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COMMONWEALTH v. WALKER (12/11/73)

decided: December 11, 1973.

COMMONWEALTH
v.
WALKER, APPELLANT



Appeal from judgment of sentence of Court of Common Pleas of Chester County, May T., 1970, No. 289, in case of Commonwealth of Pennsylvania v. Dell Walker.

COUNSEL

Harry W. Farmer, Assistant Public Defender, with him John R. Merrick, Defender, for appellant.

F. Ned Hand, Assistant District Attorney, with him William H. Lamb, District Attorney, for Commonwealth, appellee.

Wright, P. J., Watkins, Jacobs, Hoffman, Cercone, and Spaeth, JJ. (Spaulding, J., absent). Opinion by Watkins, J. Dissenting Opinion by Spaeth, J.

Author: Watkins

[ 226 Pa. Super. Page 150]

This is an appeal from the judgment of sentence of the Court of Common Pleas, Criminal Division, of Chester

[ 226 Pa. Super. Page 151]

County, by the defendant-appellant, Dell Walker, after conviction by a jury of violation of The Drug, Device and Cosmetic Act, 1961, September 26, P. L. 1664, 35 P.S. ยง 750, for possession of marijuana; and from the denial of post-conviction motions. The appellant was sentenced to pay a fine of $100.00 and the costs of prosecution.

The evidence of the Commonwealth disclosed that police officers executed a search warrant at the home occupied by the appellant and her children and found a pipe in a kitchen cupboard drawer which upon analysis revealed marijuana residue in a small amount. There was no demurrer to the Commonwealth evidence and the appellant took the stand. She told the jury that she knew of the pipe and had handled it, but was unaware of its contents. She testified that the pipe belonged to her brother who she said was baby-sitting for her on the day of the trial. She did not call him as a witness.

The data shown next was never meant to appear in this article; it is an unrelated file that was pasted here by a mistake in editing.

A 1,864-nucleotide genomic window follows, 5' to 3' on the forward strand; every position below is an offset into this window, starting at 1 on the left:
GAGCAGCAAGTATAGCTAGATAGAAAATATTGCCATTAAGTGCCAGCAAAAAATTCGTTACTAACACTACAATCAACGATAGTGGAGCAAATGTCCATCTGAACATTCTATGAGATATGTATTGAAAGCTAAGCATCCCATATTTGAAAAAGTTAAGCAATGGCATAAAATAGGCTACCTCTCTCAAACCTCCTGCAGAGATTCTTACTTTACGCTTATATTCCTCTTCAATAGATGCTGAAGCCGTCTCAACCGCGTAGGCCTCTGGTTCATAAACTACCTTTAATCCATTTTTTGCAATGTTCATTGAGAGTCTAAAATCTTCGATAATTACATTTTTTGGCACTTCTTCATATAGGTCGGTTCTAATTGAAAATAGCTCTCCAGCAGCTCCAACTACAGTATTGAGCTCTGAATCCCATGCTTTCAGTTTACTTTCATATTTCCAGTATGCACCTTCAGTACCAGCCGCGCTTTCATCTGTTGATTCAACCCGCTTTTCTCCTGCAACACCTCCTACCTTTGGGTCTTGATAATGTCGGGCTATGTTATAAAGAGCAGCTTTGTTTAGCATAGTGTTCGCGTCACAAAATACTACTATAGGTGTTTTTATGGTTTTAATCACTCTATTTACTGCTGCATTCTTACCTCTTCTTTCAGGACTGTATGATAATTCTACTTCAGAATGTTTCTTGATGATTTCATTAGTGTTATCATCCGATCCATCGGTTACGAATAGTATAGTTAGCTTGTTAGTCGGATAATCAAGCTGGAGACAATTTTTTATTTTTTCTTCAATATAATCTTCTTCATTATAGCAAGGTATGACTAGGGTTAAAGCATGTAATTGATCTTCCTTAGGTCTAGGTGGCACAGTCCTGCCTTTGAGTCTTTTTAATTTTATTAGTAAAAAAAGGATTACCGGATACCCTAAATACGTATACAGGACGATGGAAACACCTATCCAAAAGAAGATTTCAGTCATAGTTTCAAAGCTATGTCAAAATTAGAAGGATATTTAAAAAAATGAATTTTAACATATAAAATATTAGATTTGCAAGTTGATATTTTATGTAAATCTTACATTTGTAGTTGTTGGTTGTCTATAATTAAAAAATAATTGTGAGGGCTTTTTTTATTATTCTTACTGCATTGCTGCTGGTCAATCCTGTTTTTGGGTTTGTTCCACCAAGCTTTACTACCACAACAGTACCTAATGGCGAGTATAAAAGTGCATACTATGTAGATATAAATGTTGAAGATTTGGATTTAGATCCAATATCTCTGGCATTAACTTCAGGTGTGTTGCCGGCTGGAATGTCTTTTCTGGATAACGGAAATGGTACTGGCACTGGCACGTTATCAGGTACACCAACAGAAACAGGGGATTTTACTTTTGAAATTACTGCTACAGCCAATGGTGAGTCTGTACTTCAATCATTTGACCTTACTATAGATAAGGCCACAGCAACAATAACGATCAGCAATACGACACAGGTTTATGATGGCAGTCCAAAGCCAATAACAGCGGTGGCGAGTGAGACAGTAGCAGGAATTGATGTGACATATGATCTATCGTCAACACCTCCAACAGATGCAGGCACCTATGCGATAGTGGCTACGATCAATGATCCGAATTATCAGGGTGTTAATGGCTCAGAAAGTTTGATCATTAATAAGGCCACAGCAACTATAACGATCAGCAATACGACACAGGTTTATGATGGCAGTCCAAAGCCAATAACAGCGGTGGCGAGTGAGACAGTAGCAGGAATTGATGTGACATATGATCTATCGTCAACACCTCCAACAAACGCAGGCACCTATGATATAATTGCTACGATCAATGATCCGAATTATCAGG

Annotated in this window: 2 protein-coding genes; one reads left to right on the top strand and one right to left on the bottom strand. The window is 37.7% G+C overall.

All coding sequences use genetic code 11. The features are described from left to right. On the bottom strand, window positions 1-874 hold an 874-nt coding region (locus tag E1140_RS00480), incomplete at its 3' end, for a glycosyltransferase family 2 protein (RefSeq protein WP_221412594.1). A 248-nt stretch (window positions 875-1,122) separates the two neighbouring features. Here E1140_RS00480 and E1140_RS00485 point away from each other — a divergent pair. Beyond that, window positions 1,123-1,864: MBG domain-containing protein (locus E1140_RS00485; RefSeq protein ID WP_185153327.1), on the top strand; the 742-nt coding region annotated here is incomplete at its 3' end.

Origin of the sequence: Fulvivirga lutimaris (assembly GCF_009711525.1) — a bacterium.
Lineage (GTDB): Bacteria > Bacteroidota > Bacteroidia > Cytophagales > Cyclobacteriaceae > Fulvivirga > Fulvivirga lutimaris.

The appellant contends that the evidence was insufficient to support the verdict in that the Commonwealth failed to prove that the appellant knew or should have known that the contents of the pipe was marijuana.

In this case there is no question that the apartment searched was the apartment of the appellant and under her sole control; that she was present when the search was made; that she knew the pipe was in the drawer of the apartment and she had handled it. It was unusual and described as bamboo in appearance. As to the claim that the Commonwealth failed to prove and the court failed to require proof of the element of knowledge on the part of the appellant as to the content and nature of the residue in the pipe, we said in Commonwealth v. Yaple, 217 Pa. Superior Ct. 232, 273 A.2d 346 (1970), at page 241: "This claim (knowledge, as above) must also be rejected. A jury need not be instructed that in order to find the defendant guilty, proof must be offered of his actual knowledge as to possession of drugs.

[ 226 Pa. Super. Page 152]

Knowledge is not an essential element of this offense." However, the court below in its ...


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